Editorial note: I originally wrote this post for the Stackify blog. You can check out the original here, at their site. While you’re there, have a look at their tooling to help you with your APM needs.
Does your team have a testing strategy? In 2017, I have a hard time imagining that wouldn’t at least have some kind of strategy, however rudimentary. Unlike a couple of decades ago, you hear less and less about people just changing code on the production server and hoping for the best.
At the very least, you probably have a QA group, or at least someone who serves in that role prior to shipping your software. You write the code, do something to test it, and then ship it once the testers bless it (or at least notate “known issues”).
From there, things probably run the gamut among those of you reading. Some of you probably do what I’ve described and little more. Some of you probably have multiple pre-production environments to which a continuous integration setup automatically deploys builds. Of course, it only deploys those builds assuming all automated unit, integration and smoke tests pass and assuming that your static analysis doesn’t flag any show stopper issues. Once deployed, a team of highly skilled testers perform exploratory testing. Or, maybe, you do something somewhere in between.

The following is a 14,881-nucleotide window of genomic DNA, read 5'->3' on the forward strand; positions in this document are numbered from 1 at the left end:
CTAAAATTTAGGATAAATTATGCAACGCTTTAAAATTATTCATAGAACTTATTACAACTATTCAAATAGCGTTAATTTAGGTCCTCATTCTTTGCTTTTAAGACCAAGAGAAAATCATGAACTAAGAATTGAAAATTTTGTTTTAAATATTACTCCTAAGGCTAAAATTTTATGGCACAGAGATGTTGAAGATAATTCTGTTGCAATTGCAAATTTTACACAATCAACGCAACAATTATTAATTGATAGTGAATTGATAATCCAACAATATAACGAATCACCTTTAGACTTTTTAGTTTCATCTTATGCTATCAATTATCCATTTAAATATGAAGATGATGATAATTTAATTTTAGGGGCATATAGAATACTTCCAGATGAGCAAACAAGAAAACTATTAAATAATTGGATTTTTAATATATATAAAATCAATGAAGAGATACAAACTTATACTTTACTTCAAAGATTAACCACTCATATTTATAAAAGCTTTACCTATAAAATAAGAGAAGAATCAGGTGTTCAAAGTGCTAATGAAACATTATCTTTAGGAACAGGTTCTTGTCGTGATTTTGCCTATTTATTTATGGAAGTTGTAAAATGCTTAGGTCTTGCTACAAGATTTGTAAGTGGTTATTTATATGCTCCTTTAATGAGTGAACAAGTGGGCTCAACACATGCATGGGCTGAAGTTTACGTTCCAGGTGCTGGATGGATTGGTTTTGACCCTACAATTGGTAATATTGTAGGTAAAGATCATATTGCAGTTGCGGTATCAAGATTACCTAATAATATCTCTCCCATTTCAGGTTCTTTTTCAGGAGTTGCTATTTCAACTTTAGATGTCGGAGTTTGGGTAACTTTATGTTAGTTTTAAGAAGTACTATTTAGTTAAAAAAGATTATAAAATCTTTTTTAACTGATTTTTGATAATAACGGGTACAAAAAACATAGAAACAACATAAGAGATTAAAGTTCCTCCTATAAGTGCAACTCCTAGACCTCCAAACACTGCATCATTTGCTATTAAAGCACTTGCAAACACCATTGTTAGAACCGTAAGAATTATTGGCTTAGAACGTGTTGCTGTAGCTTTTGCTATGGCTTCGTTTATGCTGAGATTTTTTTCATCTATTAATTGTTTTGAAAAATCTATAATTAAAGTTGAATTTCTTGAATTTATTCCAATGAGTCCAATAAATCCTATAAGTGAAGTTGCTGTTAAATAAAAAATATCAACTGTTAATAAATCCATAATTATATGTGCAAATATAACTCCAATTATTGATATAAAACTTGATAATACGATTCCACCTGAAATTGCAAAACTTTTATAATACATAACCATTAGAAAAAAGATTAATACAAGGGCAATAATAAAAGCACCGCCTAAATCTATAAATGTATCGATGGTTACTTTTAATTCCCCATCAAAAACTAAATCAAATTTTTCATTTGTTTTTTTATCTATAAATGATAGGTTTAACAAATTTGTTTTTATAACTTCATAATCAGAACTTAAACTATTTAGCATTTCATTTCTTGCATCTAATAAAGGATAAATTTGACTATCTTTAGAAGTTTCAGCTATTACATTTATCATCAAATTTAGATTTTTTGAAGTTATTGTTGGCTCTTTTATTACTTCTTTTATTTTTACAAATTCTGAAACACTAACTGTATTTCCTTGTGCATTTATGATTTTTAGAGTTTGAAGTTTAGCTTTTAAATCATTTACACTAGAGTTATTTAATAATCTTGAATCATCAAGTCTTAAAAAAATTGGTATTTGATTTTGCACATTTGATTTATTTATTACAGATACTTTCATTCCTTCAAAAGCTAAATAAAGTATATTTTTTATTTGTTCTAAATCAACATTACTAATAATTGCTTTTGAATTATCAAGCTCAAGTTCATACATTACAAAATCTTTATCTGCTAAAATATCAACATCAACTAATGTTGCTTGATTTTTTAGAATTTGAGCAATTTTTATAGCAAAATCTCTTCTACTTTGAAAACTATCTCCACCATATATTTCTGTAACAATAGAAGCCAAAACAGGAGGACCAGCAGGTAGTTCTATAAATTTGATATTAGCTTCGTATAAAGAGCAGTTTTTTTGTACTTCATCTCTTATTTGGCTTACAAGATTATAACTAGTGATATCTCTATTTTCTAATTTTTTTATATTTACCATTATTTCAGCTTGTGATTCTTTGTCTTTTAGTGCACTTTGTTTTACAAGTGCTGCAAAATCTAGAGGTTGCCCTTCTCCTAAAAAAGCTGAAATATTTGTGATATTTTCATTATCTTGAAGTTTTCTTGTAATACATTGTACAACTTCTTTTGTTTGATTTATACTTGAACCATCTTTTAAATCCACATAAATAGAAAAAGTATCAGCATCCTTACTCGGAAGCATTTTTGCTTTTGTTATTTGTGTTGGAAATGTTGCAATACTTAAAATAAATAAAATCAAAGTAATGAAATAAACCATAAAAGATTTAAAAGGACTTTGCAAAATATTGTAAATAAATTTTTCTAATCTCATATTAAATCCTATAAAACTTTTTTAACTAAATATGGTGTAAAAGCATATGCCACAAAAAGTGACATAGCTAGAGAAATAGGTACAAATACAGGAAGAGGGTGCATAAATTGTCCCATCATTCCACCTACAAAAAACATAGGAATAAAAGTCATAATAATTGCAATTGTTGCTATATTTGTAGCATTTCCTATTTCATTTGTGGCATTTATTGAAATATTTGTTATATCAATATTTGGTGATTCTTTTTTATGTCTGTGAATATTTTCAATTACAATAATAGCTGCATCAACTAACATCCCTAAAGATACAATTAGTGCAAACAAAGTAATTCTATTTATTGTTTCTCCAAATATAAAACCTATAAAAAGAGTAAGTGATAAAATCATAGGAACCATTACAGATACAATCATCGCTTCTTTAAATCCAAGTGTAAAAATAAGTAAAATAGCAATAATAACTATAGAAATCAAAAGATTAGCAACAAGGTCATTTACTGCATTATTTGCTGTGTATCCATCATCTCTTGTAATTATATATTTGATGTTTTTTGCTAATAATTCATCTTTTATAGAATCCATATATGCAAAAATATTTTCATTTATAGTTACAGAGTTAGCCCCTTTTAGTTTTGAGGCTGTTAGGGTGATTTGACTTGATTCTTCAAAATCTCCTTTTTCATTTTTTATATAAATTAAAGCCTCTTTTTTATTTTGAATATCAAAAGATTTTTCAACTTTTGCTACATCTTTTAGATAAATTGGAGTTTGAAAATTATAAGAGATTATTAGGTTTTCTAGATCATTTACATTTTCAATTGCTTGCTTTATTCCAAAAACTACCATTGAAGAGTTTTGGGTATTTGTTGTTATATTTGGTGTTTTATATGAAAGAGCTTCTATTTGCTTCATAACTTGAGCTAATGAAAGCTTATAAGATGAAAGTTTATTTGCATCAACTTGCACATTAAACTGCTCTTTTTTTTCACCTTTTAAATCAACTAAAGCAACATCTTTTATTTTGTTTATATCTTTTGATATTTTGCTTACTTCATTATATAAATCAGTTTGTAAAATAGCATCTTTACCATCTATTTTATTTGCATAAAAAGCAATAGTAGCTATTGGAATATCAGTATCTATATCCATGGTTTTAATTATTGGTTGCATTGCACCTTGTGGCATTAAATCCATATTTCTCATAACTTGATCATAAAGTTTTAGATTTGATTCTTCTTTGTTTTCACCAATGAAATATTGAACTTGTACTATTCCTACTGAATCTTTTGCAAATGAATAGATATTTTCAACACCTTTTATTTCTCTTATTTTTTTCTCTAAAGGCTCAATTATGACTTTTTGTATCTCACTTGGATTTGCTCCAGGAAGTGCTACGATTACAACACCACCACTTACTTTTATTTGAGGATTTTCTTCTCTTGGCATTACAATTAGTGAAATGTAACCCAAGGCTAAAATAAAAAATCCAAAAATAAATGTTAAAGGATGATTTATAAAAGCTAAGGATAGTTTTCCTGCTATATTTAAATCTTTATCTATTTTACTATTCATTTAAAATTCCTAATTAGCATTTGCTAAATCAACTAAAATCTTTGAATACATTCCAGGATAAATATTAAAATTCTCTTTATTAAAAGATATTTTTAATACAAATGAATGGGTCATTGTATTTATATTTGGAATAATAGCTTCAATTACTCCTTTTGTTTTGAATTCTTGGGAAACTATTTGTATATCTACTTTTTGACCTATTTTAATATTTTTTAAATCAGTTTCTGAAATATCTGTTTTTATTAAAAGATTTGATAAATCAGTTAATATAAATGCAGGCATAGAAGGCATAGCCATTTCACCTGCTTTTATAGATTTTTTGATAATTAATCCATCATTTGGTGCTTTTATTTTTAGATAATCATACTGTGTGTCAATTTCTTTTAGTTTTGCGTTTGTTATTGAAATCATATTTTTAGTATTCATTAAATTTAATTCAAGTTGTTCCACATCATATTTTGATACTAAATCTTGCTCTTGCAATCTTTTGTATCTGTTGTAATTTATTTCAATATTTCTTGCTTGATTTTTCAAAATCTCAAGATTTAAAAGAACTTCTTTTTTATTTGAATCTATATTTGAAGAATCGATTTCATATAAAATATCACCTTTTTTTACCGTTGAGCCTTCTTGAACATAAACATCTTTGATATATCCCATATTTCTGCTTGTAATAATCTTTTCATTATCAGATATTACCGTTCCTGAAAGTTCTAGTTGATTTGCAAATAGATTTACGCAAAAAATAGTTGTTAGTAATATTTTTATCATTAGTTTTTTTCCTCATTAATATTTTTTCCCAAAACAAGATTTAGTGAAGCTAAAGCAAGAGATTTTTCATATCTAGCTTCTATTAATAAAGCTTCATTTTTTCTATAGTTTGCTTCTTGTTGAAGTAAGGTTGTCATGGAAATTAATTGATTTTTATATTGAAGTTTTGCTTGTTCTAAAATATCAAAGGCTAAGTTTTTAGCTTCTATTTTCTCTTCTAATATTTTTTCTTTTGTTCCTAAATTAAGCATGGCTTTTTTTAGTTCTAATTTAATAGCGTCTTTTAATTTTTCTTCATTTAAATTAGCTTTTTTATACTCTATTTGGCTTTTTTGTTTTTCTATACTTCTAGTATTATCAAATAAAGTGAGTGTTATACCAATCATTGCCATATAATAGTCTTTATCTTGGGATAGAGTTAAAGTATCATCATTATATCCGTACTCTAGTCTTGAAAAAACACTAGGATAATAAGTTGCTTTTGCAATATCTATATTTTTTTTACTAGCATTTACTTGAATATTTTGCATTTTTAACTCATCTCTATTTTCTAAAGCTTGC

But, whatever you do, you can always do more. In fact, I encourage you always to look for new ways to test. And today I’d like to talk about an idea for just such a thing. Specifically, I think you can leverage application performance management (APM) software to help your testing efforts. I say this in spite of the fact that most shops have traditionally taken advantage of these tools only in production.